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Aircraft door seals and safety
Old 06-16-2014, 02:52 PM   #1
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Aircraft door seals and safety

We were waiting to board a MD-88 out of Atlanta day yesterday. Before boarding they announce "maintenance has found an issue, we'll let you know details asap". Eventually we are sent to a different gate and aircraft. The pilot comes on to explain "thanks for your patience, the door seal(s) on that last plane were worn out, it's not air worthy, not safe to fly". The airline did a great job, we were only an hour or so late getting home.

My question is, do they inspect on every flight? That aircraft had just arrived in Atlanta, from somewhere. Was it inspected before that takeoff? Or was it unsafe then? Perhaps they only inspect after X hours of flight time. I assume a seal doesn't wear out on one flight, but maybe got damaged somehow? Figured someone here would have some more knowledge than me. Thanks in advance.
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Old 06-16-2014, 03:00 PM   #2
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Somebody's gonna get at least a butt-chewing for that one. Regular maintenance should have caught it. The pilot also does a walk-around before the flight and he or another crew member might have seen it.

That said, airliners are inspected/maintained by the number of flight hours. Some items might be inspected every 25 hours, other things every 100 hours or sometimes hundreds of hours depending on what the schedule calls for. Others, like tires, are visually checked before each takeoff.
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Old 06-16-2014, 03:01 PM   #3
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I don't know what the inspection procedures are, but I am glad they took the precaution.

https://en.wikipedia.org/wiki/United...nes_Flight_811
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Old 06-16-2014, 03:04 PM   #4
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That's quite a topical question, as just three days ago, the passenger door of a float plane opened in flight in western Canada (it was over water, and the passenger was holding a baby!!!!).

Harbour Air float plane door opens mid-air on flight from Vancouver - British Columbia - CBC News

Scheduled passenger aviation on major North American and European airlines is one of the safest means of transportation, with a strong safety culture. Nevertheless, aircraft are so complex that it's impossible to check everything every time.
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Old 06-16-2014, 03:07 PM   #5
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Chuckanut, it may have been the cargo door. During the time afer the first announcement there was another one stating the pilot was going below with the maintenance crew.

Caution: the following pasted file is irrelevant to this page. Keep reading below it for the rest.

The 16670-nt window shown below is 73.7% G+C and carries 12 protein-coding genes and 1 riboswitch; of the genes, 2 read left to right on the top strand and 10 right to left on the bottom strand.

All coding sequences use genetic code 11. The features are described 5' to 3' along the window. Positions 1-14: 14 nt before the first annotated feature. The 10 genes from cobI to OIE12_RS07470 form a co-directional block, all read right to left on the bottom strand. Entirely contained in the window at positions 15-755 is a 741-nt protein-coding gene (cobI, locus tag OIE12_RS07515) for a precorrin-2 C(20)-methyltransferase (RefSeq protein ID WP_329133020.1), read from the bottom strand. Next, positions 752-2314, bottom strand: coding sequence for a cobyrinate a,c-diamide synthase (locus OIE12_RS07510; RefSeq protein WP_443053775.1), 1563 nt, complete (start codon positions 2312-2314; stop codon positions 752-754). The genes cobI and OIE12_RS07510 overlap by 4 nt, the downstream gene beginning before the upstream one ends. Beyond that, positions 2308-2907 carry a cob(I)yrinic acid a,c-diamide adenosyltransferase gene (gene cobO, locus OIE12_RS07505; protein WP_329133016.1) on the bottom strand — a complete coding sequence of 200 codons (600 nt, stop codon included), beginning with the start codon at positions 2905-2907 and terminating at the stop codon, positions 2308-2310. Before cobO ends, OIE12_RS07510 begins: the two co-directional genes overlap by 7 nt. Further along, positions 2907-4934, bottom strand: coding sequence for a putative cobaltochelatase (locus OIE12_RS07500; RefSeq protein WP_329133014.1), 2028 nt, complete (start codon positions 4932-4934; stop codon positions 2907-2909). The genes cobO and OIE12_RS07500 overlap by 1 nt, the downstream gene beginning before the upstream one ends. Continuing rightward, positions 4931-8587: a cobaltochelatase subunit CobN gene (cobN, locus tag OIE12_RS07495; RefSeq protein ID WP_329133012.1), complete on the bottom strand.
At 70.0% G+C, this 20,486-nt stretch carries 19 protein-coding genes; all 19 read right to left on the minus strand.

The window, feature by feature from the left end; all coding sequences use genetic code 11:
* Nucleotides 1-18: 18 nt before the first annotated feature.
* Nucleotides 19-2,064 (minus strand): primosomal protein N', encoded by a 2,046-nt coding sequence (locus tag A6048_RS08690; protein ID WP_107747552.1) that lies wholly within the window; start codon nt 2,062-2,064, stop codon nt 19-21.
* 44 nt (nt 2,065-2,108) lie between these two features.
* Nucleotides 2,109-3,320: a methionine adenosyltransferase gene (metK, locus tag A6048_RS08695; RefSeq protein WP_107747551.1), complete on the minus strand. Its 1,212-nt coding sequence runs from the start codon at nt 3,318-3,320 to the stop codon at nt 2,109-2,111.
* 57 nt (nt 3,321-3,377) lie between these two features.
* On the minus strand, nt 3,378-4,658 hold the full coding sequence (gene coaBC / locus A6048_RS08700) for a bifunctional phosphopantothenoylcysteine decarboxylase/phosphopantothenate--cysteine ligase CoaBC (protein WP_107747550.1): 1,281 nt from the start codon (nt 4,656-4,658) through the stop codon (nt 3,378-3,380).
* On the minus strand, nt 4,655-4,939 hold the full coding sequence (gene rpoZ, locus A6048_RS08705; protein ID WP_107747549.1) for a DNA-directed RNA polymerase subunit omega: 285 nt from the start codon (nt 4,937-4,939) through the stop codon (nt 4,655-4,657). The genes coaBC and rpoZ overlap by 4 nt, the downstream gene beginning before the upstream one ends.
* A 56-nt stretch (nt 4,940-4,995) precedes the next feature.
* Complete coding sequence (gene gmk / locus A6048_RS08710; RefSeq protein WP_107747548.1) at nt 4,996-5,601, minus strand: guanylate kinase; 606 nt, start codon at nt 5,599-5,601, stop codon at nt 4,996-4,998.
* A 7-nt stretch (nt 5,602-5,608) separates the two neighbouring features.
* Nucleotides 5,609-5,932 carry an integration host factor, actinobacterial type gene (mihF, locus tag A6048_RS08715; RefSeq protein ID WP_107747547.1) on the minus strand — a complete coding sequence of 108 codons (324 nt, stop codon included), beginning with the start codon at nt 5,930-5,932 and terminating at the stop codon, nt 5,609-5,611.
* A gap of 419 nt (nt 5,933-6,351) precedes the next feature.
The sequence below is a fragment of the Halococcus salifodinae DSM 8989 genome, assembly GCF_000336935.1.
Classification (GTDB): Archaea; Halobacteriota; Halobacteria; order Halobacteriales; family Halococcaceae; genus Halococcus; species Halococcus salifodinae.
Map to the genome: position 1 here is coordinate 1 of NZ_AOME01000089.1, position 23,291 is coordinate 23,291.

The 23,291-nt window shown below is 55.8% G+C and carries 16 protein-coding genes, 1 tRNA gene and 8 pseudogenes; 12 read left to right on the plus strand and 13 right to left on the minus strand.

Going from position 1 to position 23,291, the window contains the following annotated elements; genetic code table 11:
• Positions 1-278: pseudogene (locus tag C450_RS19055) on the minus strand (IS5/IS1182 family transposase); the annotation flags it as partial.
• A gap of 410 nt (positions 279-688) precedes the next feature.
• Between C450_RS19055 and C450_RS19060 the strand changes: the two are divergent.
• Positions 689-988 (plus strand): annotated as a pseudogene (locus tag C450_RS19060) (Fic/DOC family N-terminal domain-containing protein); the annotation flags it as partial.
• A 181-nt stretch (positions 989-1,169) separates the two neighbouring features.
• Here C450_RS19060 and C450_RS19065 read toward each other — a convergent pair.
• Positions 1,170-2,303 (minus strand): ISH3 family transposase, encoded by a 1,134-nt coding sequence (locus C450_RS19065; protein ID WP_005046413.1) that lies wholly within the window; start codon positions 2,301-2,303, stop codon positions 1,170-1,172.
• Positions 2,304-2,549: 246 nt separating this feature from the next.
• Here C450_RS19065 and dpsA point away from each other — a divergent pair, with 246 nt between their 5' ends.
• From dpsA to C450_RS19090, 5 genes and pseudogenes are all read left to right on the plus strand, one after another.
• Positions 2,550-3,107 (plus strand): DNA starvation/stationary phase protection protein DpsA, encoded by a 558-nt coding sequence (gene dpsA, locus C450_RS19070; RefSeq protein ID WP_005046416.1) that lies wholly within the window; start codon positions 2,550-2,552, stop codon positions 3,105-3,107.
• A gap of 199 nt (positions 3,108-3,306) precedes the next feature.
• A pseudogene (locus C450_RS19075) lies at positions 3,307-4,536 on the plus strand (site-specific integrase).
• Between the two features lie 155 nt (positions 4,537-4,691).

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Old 06-16-2014, 03:17 PM   #6
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Quote:
Originally Posted by MRG View Post
Chuckanut, it may have been the cargo door. During the time afer the first announcement there was another one stating the pilot was going below with the maintenance crew.
It was the cargo door that failed and started the problem.
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Old 06-16-2014, 10:27 PM   #7
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I'm surprised someone on the crew thought it necessary to make a statement to passengers indicating the airplane they had been on was unsafe to fly.

A bad door seal would be an inconvenience, but would seem unlikely to be a safety issue unless the plane couldn't be made to hold sufficient pressure.

Somewhat related historical note:
The largest loss of life in any USAF aircraft accident was due to the failure of the locks on the (huge) cargo door of a C-5 aircraft during the first flight of Operation Babylift at the end of the Vietnam War. When the door tore away it severed all control lines to the tail --so, no rudder, no elevator control. One aileron remained functional. Through some fairly amazing airmanship the crew was able to fly the plane back to Vietnam and a controlled forced landing. 138 people died, 178 survived the crash. The pilot's account of the event is here.
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Old 06-17-2014, 12:47 AM   #8
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I suspect the Pilots concern was related to cabin pressurization. This does include the cargo area below the passenger floor.
BTW those MD 88's are really old airplanes and near end of service. Time for the Airlines in the US to invest in modern aircraft now that they have finally become profitable. Yes, I prefer they buy Boeing.
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